The contract is under lock and key, but the patch fee wasn't a surprise

While it’s hard to know what’s in that contract, as both Polytron and Microsoft have not responded to our requests for comment, both parties knew what they were getting into. Fez launched with a number of issues, and the first patch introduced an issue while fixing others. The argument that a second patch could cause even more issues is hard to swallow, as the job of the developer is to test the content to make sure it doesn’t introduce bugs into the game. These issues don’t wander into the game while people are asleep, they’re due to issues introduced during development. Bruce Morrison, who worked on the Xbox Live Arcade version of Marathon, also hinted that this could be an issue of bad communication. “This Fez patch issue only proves that Polytron don't know how to talk to Microsoft. I got two free patches for my XLBA game,” he said via Twitter. I asked if that was allowed contractually, or if Microsoft sometimes makes exceptions. “They can bend any rules they want,” Morrison explained, “you just have to make a case for it.” Marathon: Durandel had two patches, one of which came out a week after release, and a second months later that added DLC items. A cynical man might say that adding for-pay items to a game may help Microsoft justify dropping the fee for a second patch, but I am not that man.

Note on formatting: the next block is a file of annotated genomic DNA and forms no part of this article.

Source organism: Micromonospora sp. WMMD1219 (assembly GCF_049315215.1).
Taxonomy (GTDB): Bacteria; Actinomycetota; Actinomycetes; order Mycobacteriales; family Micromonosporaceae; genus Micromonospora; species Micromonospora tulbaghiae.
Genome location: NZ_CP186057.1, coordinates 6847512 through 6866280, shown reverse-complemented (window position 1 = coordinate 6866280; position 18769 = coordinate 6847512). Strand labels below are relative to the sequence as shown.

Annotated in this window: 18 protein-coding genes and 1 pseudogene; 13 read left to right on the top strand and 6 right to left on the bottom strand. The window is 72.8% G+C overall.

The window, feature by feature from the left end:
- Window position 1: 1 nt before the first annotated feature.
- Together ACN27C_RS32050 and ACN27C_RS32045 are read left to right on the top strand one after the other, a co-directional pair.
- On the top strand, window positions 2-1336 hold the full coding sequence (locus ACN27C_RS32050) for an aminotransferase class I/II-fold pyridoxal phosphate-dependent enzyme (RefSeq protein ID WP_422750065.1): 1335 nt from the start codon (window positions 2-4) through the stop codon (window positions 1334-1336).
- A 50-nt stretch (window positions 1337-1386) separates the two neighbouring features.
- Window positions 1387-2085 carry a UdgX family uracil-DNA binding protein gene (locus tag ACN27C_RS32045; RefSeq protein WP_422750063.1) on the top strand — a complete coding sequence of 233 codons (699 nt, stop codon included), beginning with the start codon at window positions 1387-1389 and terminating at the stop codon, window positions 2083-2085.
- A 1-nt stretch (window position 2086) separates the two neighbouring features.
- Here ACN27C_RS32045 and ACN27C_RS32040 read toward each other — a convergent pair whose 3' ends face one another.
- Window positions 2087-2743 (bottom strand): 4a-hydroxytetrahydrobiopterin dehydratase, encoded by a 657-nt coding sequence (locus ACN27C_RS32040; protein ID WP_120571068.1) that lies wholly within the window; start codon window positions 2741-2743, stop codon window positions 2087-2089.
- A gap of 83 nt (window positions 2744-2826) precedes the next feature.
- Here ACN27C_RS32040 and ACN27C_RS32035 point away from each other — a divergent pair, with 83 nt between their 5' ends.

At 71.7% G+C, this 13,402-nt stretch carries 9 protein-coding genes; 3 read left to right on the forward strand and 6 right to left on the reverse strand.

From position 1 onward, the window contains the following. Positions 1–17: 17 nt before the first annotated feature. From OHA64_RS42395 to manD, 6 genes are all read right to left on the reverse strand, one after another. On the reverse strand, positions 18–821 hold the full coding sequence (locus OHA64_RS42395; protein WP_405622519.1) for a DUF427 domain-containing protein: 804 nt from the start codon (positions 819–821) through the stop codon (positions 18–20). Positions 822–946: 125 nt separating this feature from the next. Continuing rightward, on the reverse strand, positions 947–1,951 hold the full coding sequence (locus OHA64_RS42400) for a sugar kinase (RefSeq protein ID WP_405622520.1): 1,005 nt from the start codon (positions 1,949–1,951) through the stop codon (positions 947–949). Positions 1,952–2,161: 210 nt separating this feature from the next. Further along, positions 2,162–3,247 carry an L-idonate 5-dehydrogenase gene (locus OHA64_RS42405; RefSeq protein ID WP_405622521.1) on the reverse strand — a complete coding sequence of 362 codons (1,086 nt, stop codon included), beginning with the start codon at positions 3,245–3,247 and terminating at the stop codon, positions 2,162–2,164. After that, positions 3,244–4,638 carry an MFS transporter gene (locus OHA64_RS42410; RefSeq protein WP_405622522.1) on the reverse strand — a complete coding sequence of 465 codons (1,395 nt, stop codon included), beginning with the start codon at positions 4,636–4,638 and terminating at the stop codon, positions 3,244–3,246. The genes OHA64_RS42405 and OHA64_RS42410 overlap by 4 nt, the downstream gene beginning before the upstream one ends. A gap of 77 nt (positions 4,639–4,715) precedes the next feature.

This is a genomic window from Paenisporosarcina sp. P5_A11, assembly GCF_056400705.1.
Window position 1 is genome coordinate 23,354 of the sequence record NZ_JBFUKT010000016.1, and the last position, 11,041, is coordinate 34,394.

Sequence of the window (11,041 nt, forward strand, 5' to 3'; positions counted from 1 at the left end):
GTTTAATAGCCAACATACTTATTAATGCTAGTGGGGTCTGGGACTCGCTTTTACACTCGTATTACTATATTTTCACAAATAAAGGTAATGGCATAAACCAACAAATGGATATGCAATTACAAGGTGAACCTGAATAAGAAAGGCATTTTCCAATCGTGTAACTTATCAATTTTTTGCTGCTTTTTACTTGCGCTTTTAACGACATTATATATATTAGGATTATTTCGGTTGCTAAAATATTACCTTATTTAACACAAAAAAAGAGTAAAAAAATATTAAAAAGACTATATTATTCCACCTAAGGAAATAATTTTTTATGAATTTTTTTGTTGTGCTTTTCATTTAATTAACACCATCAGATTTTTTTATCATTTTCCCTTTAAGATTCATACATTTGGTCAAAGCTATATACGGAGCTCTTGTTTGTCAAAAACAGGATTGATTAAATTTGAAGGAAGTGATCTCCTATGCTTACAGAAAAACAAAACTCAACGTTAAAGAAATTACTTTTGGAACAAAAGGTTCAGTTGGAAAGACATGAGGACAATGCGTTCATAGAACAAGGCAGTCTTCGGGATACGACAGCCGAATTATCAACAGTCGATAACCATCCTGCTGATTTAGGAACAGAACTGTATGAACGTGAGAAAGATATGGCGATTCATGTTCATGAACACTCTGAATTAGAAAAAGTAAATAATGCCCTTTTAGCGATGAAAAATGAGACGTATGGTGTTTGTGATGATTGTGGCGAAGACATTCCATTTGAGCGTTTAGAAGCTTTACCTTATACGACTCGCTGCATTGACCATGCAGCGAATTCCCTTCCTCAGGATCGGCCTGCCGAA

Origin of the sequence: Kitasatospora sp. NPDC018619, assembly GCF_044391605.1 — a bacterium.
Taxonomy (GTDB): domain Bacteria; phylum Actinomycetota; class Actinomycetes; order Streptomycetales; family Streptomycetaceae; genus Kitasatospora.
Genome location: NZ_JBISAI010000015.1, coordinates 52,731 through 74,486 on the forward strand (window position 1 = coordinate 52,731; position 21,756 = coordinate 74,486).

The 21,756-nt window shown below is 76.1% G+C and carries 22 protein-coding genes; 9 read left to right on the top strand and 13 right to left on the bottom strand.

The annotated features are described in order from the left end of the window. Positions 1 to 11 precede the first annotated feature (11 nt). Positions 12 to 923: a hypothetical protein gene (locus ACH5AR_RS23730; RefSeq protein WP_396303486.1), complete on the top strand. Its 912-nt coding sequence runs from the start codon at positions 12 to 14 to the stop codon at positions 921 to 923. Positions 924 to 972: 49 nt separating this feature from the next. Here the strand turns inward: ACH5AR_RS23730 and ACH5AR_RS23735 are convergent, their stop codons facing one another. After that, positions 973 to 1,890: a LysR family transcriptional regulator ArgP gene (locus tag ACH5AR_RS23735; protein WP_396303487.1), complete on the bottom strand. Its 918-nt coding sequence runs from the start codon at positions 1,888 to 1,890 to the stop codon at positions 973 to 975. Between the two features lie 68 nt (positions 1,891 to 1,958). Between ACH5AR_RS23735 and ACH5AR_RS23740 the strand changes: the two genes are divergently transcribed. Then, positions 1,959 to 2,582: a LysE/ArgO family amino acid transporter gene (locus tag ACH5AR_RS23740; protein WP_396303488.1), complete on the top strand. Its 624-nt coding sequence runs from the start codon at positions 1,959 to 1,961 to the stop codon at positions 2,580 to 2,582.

Don't get mad at your contract

Microsoft's patching policies make sense for a company that is aiming for clean, bug-free games on its digital distribution service, although you can argue whether or not the $40,000 fee is better for gamers in the long run. The fact remains that Polytron released a game with a number of bugs, delivered a patch that seemed to make some of the issues worse, and seems unsure of its ability to deliver a second patch that would fix those issues. The company knew that Microsoft charged for second patches on Xbox Live Arcade; this wasn't anything that was sprung on them at the last second. Refusing to fix your game because the terms of your contract levy a fine for patches is a lame way to punish players, and that's the one group in all of this who had no say in how the deal was structured. In my opinion, that's a bum deal for people who paid for the game.